“But each one is tempted when he is carried away and enticed by his own lust. Then when lust has conceived, it gives birth to sin; and when sin is accomplished, it brings forth death.” (James 1:14–15) James is telling us that falling prey to temptation and sinning is a process. It is not a sudden event, but a gradual process involving a series of compromises that may even seem insignificant at the time. He uses an analogy of pregnancy to illustrate that point. In order to understand this process, let’s consider the story of Peter’s denial of Jesus.

Prior to the crucifixion of Jesus, He and His disciples were together in an upper room and Jesus predicts their abandonment of Him (Mark 14:27). Peter responds, “Even though all may fall away, yet I will not.” Jesus turns His attention to Peter and tells of the upcoming denial from Peter. Peter can’t even fathom that he would do such a thing and states, “Even if I have to die with You, I will not deny You!” Peter was making his first mistake — overconfidence. Satan was going to cause Peter to stumble, but not in an area of perceived weakness, rather what Peter thought was an area of strength!

Afterward, Jesus takes Peter, James and John with him into the garden where He tells them, “Keep watching and praying that you may not come into temptation; the spirit is willing, but the flesh is weak.” (verse 38) Even with this warning, it does not seem that any of them took the advice given. As far as we see, none of them uttered a prayer either for Jesus or themselves. The second mistake then was prayerlessness. When we are people of frequent prayer, we are showing that we realize our dependence on God and this provides us with a good perspective. Without prayer, people of God are not depending on Him, but on their own strength alone. Satan must relish the opportunity to strike when we make ourselves weak by not taking the same advice given to these 3 disciples!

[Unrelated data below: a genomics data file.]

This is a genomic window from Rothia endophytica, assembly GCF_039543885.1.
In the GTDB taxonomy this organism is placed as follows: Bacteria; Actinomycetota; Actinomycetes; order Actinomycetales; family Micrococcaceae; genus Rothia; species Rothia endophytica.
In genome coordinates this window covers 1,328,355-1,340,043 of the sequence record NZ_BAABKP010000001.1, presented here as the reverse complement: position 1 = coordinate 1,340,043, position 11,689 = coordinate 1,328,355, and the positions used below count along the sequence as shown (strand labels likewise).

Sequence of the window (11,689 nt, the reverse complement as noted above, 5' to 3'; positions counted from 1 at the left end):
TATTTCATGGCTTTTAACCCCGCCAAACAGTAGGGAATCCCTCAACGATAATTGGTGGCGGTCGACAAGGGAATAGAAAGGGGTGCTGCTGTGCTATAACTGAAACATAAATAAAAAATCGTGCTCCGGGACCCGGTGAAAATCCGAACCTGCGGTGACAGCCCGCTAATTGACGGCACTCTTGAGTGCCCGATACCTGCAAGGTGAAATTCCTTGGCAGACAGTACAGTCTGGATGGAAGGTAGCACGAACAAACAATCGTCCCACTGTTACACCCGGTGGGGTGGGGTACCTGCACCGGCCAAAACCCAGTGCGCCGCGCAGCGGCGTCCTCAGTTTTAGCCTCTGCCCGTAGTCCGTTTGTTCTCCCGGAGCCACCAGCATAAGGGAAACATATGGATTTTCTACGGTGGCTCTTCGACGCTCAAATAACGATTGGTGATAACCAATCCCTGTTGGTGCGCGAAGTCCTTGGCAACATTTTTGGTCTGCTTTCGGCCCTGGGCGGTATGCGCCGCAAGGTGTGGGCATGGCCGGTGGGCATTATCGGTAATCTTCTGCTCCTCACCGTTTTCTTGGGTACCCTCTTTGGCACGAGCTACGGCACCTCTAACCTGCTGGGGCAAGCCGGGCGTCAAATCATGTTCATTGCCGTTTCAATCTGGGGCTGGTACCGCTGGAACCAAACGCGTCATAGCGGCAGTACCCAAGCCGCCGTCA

The next event in Mark 14 is the arrival of the soldiers to arrest Jesus. Verse 47 tells us “one of those who stood by drew his sword, and struck the slave of the high priest and cut off his ear” and John 18:10 identifies this as Peter. Peter has then made his third mistake — misguided zeal. He thought that protecting Jesus would be the right thing to do, but he was forgetting that Jesus had already told them this was going to happen. Peter was opposing the plan of God! We must have zeal to be disciples, but it must be a zeal that is based on the will of God. When our zeal is based solely on human wisdom, it becomes a tool of Satan. Peter made a mistake that many still make today – thinking that a “good” thing must be the will of God.

Now we begin to see more clearly the path Peter is on. As the soldiers take Jesus away, Peter “followed Him at a distance.” (verse 54) He is still following – but he is doing so at a distance. At any given moment in our lives, we either draw closer to God, or distance ourselves from Him. This choice then influences whether we will be strengthened or weakened in our spiritual battle. In addition, Peter is not just distanced from Jesus, but also from the other disciples. As he is following at a distance, he is now surrounded by unbelievers (verse 66) at a point in which he is getting weaker with each passing moment. He is now being influenced by evil company! Perhaps the other disciples would have encouraged him to be strong, but he doesn’t have that avenue now. He has made his battle all the more difficult.

Now, temptation is mounting and sin is about to come. Peter began with indignation at the thought of denying Christ, much less 3 times! Now, through the night, that is exactly what he does. When the cock crows, Peter remembers the words of Jesus and realizes how far he has come in just one night — and he weeps bitterly (verse 72). While we are critical of Peter at times, who among us can say we have not followed this same path at some (or many) points? The bitterness of sin becomes apparent.

The lesson for us is in realizing the steps that brought Peter to the unthinkable. Recognize the compromises in your life and break the pattern.